What does a negative TB skin test result mean?

A negative TB skin test result means there was no reaction to the antigen, and a TB infection is unlikely.

Is it possible to have a false negative test result?

Yes. The skin test may not detect a recent infection to which the body has yet to respond or an infection that’s many years old. Some people with weakened immune systems may not react to skin tests. Results can also be affected by a recent viral illness or vaccination for measles or smallpox or an improperly administered or interpreted test.

What does a positive TB skin test result mean?

A positive result means the test has detected the Mycobacterium tuberculosis bacteria. The test result cannot tell when you were infected or if the infection is latent or active — only that the bacteria is present in your body.

Is it possible to have a false positive test result?

Yes. If you have previously received a bacille Calmette-Guerin (BCG) vaccination for TB, you may have a positive reaction to a skin test. BCG is not commonly given in the United States but is widely used in countries where TB is prevalent. A false positive result can also occur if the skin test is not properly administered or interpreted.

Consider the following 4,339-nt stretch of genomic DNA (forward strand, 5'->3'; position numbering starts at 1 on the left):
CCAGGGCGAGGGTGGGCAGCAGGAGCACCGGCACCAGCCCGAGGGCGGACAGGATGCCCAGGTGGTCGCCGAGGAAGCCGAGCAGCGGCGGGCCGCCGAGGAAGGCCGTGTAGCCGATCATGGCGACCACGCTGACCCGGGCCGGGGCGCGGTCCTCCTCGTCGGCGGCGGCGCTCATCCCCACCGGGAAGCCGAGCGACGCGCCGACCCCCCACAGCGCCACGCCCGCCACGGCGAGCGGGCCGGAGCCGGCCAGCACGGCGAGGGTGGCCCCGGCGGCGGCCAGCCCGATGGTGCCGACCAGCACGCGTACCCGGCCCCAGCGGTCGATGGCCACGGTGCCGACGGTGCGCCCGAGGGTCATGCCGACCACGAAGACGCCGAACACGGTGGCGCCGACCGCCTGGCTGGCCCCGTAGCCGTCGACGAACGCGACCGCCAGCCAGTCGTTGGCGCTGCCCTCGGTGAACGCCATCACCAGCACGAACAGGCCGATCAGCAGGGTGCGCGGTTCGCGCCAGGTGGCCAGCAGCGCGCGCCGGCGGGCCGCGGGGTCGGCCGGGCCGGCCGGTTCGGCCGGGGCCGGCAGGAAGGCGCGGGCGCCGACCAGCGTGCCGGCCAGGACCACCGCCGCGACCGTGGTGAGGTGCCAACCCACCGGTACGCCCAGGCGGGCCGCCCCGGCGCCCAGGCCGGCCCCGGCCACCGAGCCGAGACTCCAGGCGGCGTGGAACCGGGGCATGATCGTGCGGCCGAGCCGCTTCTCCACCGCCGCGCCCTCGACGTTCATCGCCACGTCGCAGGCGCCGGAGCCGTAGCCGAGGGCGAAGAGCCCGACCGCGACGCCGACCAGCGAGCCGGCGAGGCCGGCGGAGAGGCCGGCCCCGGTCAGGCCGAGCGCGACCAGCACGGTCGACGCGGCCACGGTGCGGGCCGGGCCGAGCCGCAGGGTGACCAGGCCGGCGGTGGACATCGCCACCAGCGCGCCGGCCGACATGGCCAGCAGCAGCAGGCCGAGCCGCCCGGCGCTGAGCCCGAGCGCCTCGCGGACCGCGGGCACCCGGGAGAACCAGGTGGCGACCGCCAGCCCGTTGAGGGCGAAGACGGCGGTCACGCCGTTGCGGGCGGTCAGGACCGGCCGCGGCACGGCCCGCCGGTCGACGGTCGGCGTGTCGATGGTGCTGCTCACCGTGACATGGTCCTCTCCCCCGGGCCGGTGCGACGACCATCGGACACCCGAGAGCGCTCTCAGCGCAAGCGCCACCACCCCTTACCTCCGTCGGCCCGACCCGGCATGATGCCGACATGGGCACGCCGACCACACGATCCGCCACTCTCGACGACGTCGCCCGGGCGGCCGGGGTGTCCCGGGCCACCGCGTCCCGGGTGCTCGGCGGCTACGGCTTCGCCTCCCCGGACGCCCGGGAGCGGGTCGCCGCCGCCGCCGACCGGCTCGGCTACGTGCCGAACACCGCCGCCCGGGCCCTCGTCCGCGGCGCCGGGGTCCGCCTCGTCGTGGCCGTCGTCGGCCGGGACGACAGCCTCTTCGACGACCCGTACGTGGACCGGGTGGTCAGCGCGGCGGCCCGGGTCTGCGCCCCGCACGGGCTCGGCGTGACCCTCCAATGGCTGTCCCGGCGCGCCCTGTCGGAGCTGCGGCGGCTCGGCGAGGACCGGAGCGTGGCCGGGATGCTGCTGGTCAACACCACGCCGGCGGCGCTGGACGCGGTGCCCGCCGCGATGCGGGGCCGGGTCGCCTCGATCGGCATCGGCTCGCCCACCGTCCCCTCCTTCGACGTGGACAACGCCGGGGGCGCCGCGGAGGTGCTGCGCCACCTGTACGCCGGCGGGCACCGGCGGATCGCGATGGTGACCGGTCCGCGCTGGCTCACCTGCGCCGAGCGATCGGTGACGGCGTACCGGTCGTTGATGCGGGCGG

Why do I need further tests if my TB skin test result is positive?

Your physician may order other tests to determine whether you have a latent or active infection, as the type of TB affects the course of treatment. Imaging tests, such as a chest X-ray or CT scan, can detect signs of TB in your lungs. Your doctor can also take samples of mucus or phlegm and send it for testing to see if the TB bacteria is active.